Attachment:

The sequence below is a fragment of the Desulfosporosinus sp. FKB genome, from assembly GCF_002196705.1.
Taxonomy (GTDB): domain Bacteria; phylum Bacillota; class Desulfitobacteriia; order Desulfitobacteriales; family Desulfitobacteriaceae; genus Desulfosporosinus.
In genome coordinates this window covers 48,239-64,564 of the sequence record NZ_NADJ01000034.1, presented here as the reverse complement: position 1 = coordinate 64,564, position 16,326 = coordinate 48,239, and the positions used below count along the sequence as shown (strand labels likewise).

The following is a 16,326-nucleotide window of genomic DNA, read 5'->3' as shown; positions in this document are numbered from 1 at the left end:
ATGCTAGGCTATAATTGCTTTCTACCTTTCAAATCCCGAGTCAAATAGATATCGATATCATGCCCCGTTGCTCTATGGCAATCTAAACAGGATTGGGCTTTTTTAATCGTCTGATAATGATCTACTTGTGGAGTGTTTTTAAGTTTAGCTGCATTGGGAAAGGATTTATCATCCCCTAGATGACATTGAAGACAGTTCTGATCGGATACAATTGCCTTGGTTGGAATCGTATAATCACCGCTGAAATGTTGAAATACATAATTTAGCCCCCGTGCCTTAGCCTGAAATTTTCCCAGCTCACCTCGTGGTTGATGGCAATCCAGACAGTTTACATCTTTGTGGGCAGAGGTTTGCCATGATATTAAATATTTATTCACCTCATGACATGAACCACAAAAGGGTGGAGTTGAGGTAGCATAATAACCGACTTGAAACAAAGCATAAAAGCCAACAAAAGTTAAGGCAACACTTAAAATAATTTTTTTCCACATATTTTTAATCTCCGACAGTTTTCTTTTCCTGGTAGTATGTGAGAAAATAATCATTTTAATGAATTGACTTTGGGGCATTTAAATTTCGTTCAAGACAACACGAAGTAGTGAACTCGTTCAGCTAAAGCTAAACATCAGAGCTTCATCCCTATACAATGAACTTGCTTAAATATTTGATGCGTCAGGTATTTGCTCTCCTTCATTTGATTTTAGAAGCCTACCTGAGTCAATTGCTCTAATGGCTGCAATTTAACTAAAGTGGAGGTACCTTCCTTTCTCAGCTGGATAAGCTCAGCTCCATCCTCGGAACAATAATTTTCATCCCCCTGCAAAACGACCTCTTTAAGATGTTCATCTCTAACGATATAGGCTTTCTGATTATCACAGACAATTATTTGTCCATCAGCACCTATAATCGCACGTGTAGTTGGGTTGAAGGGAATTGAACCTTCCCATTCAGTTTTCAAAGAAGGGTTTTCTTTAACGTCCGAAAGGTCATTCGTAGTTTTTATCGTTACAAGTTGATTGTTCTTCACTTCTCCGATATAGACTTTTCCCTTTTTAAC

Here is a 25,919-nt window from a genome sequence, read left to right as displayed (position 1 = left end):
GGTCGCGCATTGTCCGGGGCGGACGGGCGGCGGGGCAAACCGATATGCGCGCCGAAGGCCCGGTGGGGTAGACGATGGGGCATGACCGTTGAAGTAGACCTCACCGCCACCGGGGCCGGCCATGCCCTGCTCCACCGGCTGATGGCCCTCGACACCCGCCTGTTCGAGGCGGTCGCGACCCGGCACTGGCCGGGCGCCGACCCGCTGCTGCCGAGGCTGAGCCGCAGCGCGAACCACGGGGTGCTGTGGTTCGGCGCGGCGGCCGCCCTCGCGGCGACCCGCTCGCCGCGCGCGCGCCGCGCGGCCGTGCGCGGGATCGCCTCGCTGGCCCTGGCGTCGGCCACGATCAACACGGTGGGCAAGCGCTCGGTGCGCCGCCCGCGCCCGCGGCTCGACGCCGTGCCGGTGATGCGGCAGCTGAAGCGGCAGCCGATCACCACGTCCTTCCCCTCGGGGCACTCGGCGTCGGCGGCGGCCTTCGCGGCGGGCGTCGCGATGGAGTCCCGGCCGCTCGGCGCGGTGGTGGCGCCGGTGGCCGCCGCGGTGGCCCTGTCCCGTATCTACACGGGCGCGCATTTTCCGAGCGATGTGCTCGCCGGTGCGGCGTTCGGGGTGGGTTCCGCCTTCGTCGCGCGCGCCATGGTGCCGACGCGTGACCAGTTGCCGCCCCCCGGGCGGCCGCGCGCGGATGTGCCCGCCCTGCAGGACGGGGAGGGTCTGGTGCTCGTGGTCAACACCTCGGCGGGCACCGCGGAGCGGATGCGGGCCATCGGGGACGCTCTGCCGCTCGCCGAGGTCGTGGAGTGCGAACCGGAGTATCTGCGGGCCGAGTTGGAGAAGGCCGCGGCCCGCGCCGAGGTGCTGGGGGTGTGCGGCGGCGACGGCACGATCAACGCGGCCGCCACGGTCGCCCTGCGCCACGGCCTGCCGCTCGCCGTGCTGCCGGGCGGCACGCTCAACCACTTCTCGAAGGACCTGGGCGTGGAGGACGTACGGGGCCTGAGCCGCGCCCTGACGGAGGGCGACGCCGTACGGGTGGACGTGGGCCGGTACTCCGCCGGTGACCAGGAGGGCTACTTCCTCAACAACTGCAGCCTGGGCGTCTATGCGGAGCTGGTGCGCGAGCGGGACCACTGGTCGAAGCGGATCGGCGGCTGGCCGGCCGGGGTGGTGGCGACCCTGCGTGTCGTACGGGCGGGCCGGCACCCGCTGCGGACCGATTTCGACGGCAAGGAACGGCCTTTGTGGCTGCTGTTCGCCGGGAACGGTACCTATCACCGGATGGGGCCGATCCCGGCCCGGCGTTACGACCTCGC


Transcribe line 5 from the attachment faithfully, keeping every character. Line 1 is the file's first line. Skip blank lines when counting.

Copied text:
ATGCTAGGCTATAATTGCTTTCTACCTTTCAAATCCCGAGTCAAATAGATATCGATATCATGCCCCGTTGCTCTATGGCAATCTAAACAGGATTGGGCTTTTTTAATCGTCTGATAATGATCTACTTGTGGAGTGTTTTTAAGTTTAGCTGCATTGGGAAAGGATTTATCATCCCCTAGATGACATTGAAGACAGTTCTGATCGGATACAATTGCCTTGGTTGGAATCGTATAATCACCGCTGAAATGTTGAAATACATAATTTAGCCCCCGTGCCTTAGCCTGAAATTTTCCCAGCTCACCTCGTGGTTGATGGCAATCCAGACAGTTTACATCTTTGTGGGCAGAGGTTTGCCATGATATTAAATATTTATTCACCTCATGACATGAACCACAAAAGGGTGGAGTTGAGGTAGCATAATAACCGACTTGAAACAAAGCATAAAAGCCAACAAAAGTTAAGGCAACACTTAAAATAATTTTTTTCCACATATTTTTAATCTCCGACAGTTTTCTTTTCCTGGTAGTATGTGAGAAAATAATCATTTTAATGAATTGACTTTGGGGCATTTAAATTTCGTTCAAGACAACACGAAGTAGTGAACTCGTTCAGCTAAAGCTAAACATCAGAGCTTCATCCCTATACAATGAACTTGCTTAAATATTTGATGCGTCAGGTATTTGCTCTCCTTCATTTGATTTTAGAAGCCTACCTGAGTCAATTGCTCTAATGGCTGCAATTTAACTAAAGTGGAGGTACCTTCCTTTCTCAGCTGGATAAGCTCAGCTCCATCCTCGGAACAATAATTTTCATCCCCCTGCAAAACGACCTCTTTAAGATGTTCATCTCTAACGATATAGGCTTTCTGATTATCACAGACAATTATTTGTCCATCAGCACCTATAATCGCACGTGTAGTTGGGTTGAAGGGAATTGAACCTTCCCATTCAGTTTTCAAAGAAGGGTTTTCTTTAACGTCCGAAAGGTCATTCGTAGTTTTTATCGTTACAAGTTGATTGTTCTTCACTTCTCCGATATAGACTTTTCCCTTTTTAAC